I was recently tasked with redesigning an outdated and rather cumbersome shopping portal. Over time, what had once been a trendy and even uniquely clever interface, had grown tired and clunky. The goal was to bring it up-to-date and simplify the experience so it would be more intuitive for the user from start to finish, especially considering the savviness of today’s typical online shopper.
As I worked my way through the design process, I made sure to refer to some UI fundamentals I’ve come to trust over the years.
Here they are for you:
1. Know Your User & What They Want
“A lot of what we are doing is getting design out of the way.” – Jonathan Ive
Users are on your site to do one thing: accomplish something. Make sure you’ve clearly outlined what that ‘something’ is and the shortest route/action for getting the user to it. But you’ll also need to pay attention to the user group as well since the route a 12-year-old takes will be considerably different from the route chosen by a thirty or seventy-year-old user. That means it might be necessary to simplify the design or forego trendy UI in order to create an interface your user will understand. By focusing on your user first, you’ll create an interface that lets them achieve their goals.
2. Pay Attention to Other Sites
“The main goal is not to complicate the already difficult life of the consumer.” – Raymond Loewy
Users spend an inordinate amount of time on interfaces outside of your website (Facebook, news or banking sites, their phone, etc.). Some of those sites have spent a ton of money refining and perfecting user experiences. Others have just done a great job at building bad habits and low expectations. Either way, it’s what users all over the globe have come to anticipate. You don’t need to reinvent the wheel to build an intuitive interface. You just need to employ familiar UI patterns people are accustomed to encountering.
3. Stay Consistent
“People react positively when things are clear and understandable.” – Dieter Rams
Users love consistency. They want to feel once they’ve learned how to do something, they’ll be able to do it again and again. That means language, layout and design needs to be consistent throughout. Consistency breeds efficiency.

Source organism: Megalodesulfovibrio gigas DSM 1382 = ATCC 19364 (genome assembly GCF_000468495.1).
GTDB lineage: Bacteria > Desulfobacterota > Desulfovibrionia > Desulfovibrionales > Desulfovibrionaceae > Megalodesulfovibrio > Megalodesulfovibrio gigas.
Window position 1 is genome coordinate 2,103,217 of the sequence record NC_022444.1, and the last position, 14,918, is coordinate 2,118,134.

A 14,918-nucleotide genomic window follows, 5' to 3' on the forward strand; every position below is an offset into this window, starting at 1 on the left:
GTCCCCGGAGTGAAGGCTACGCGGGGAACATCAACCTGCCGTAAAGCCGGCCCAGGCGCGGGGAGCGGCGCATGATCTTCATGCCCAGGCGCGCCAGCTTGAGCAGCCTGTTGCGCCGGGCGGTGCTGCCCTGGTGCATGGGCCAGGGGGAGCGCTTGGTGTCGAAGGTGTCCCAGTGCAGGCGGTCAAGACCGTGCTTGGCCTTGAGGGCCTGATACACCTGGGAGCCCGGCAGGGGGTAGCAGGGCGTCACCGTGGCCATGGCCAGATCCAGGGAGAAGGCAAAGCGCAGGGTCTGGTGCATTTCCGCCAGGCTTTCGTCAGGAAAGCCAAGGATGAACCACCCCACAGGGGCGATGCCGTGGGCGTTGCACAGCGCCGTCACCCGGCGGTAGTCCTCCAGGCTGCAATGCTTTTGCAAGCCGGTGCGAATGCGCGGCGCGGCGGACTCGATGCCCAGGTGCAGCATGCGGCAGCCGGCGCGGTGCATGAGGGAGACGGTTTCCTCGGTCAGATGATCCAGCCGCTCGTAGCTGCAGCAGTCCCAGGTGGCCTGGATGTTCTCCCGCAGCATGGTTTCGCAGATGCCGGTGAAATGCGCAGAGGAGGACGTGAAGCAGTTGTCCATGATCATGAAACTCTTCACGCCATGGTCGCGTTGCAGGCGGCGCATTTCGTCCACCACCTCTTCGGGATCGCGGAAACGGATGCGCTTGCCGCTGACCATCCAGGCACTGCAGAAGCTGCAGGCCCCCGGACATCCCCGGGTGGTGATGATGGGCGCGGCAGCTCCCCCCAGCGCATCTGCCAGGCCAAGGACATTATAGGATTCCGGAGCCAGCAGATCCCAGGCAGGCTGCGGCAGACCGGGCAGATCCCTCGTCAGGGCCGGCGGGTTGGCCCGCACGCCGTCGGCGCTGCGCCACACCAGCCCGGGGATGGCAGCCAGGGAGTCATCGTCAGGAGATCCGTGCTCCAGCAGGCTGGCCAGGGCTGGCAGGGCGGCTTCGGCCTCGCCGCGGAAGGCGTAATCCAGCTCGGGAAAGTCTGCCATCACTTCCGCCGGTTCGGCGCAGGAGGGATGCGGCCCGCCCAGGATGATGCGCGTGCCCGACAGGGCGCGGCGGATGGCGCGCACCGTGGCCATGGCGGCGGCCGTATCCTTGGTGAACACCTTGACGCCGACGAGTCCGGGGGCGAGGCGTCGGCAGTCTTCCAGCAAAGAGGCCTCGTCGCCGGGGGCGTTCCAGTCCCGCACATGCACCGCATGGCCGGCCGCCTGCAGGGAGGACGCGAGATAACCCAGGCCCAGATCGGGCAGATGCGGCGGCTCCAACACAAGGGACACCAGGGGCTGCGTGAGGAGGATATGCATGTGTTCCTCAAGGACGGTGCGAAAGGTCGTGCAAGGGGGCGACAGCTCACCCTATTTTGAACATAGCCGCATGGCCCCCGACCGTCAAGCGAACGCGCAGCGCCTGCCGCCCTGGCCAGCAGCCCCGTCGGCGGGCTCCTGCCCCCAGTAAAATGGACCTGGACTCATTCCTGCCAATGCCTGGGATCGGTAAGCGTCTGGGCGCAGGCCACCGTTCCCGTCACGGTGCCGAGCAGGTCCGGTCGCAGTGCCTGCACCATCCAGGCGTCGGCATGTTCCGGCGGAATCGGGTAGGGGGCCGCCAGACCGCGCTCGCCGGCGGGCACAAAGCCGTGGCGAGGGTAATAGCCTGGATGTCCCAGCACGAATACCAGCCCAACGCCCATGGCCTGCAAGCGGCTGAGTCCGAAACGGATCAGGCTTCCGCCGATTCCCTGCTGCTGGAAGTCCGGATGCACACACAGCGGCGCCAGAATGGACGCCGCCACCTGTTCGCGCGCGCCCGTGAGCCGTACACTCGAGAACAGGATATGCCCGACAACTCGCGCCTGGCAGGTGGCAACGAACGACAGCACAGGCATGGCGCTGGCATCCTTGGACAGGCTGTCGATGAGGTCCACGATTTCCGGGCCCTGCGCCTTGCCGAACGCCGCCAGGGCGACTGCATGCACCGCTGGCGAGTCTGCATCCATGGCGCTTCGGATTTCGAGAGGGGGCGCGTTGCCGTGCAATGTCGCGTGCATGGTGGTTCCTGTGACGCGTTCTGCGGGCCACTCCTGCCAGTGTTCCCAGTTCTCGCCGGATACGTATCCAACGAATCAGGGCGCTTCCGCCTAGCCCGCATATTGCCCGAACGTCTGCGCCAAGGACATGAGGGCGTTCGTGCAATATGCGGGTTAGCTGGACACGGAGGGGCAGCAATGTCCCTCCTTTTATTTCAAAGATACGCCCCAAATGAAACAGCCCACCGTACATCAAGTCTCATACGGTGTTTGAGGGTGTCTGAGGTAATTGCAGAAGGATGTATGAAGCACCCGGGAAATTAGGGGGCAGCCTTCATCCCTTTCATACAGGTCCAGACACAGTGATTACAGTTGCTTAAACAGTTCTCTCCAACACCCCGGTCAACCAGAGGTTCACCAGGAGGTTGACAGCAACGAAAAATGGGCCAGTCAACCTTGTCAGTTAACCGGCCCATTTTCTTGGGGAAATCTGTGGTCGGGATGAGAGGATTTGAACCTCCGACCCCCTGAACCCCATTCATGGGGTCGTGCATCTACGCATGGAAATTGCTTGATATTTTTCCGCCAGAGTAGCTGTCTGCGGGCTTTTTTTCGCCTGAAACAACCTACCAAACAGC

4. Use Visual Hierarchy
“The only intuitive interface is the nipple. After that it’s all learned.” – Bruce Ediger
I’m a big believer in hierarchical design. It allows users to focus on what is most important and helps them navigate the interface. Plus, the more time spent designing a clear and intuitive hierarchy means you’ll naturally reduce the complexity of the interface and have a cleaner final product. Think of it as road signs pointing the way to a destination; concise, clear, colored when appropriate and accurate.
5. Allow for Mistakes
“A common mistake that people make when trying to design something completely foolproof is to underestimate the ingenuity of complete fools.” – Douglas Adams
You might think your interface is foolproof, but people will make mistakes. Therefore, your design should always allow for and tolerate user error. Make sure to include ways for users to undo actions, and permit varied inputs—after all, no one likes starting over because they entered text in the wrong format. (And in a large percentage of those occasions the user will abandon as opposed to starting over.) Make sure the messaging you serve up in the case of a user error is constructive and (politely) teaches the user how to correct and avoid the error again.
6. Keep it Simple
“A designer knows he has achieved perfection not when there is nothing left to add, but when there is nothing left to take away.” – Antoine de Saint-Exupery
The best interface designs are completely invisible to the user. Make sure you have that notion in the forefront of your mind when you are designing or redesigning an interface. Nothing should be added that isn’t absolutely necessary for getting the user to the end goal. And, anything that slows the user down should be removed. UI isn’t the place to show-off cool tricks or fancy design.